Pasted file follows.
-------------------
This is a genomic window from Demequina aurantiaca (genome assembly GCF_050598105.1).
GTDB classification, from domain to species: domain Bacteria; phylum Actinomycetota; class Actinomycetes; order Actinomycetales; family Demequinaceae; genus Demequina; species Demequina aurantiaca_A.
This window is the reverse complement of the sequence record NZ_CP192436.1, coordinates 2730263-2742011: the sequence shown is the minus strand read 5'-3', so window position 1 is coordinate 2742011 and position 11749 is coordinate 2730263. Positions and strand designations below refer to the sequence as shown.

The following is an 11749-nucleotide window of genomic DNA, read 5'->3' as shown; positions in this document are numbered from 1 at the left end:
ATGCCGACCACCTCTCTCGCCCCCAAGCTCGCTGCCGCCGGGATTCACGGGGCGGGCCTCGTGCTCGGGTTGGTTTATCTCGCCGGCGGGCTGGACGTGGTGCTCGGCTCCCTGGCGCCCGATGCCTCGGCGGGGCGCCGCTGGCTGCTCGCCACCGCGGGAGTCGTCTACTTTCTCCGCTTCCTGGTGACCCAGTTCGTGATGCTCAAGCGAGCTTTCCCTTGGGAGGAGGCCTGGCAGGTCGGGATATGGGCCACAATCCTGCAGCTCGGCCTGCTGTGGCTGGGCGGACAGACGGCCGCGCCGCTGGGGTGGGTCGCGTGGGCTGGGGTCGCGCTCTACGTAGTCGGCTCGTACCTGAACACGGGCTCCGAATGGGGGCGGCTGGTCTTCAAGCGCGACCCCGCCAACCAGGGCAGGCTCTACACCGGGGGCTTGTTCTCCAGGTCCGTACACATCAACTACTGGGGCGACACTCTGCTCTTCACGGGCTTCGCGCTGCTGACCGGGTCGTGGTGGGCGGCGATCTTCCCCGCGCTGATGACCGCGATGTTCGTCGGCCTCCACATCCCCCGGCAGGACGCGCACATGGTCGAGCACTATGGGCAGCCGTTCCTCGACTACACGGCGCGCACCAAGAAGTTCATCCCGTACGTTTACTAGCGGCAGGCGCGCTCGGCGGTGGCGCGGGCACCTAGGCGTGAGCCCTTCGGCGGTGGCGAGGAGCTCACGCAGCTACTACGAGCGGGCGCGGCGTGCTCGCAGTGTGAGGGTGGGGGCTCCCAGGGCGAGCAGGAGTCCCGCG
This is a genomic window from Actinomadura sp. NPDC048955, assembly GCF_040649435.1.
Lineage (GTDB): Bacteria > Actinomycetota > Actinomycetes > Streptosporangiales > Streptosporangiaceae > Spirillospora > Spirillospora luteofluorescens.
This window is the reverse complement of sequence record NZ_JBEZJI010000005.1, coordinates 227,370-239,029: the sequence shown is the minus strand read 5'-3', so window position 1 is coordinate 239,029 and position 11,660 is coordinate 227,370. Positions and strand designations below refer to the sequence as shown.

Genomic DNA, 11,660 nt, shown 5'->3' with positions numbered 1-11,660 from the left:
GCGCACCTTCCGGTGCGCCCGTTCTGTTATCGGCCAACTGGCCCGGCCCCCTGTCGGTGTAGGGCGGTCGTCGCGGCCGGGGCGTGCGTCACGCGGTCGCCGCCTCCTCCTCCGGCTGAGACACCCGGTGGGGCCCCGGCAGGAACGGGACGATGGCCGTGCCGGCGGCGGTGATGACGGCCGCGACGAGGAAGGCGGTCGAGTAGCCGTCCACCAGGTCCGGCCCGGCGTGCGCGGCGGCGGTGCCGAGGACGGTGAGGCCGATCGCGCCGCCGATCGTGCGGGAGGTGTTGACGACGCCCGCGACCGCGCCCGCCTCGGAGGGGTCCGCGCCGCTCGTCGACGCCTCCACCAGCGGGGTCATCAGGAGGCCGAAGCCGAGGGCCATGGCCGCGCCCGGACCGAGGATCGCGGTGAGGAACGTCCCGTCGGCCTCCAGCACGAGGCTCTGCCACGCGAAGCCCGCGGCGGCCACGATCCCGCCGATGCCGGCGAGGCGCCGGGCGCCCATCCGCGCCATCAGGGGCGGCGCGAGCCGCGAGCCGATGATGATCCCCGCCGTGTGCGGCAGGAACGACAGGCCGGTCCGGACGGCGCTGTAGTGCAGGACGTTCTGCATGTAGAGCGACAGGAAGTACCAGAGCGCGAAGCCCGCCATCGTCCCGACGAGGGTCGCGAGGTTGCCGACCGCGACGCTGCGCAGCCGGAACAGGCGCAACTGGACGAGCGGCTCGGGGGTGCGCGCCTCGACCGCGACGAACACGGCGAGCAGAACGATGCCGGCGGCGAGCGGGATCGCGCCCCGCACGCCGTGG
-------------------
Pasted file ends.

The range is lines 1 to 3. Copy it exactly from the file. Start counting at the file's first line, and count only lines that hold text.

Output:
This is a genomic window from Demequina aurantiaca (genome assembly GCF_050598105.1).
GTDB classification, from domain to species: domain Bacteria; phylum Actinomycetota; class Actinomycetes; order Actinomycetales; family Demequinaceae; genus Demequina; species Demequina aurantiaca_A.
This window is the reverse complement of the sequence record NZ_CP192436.1, coordinates 2730263-2742011: the sequence shown is the minus strand read 5'-3', so window position 1 is coordinate 2742011 and position 11749 is coordinate 2730263. Positions and strand designations below refer to the sequence as shown.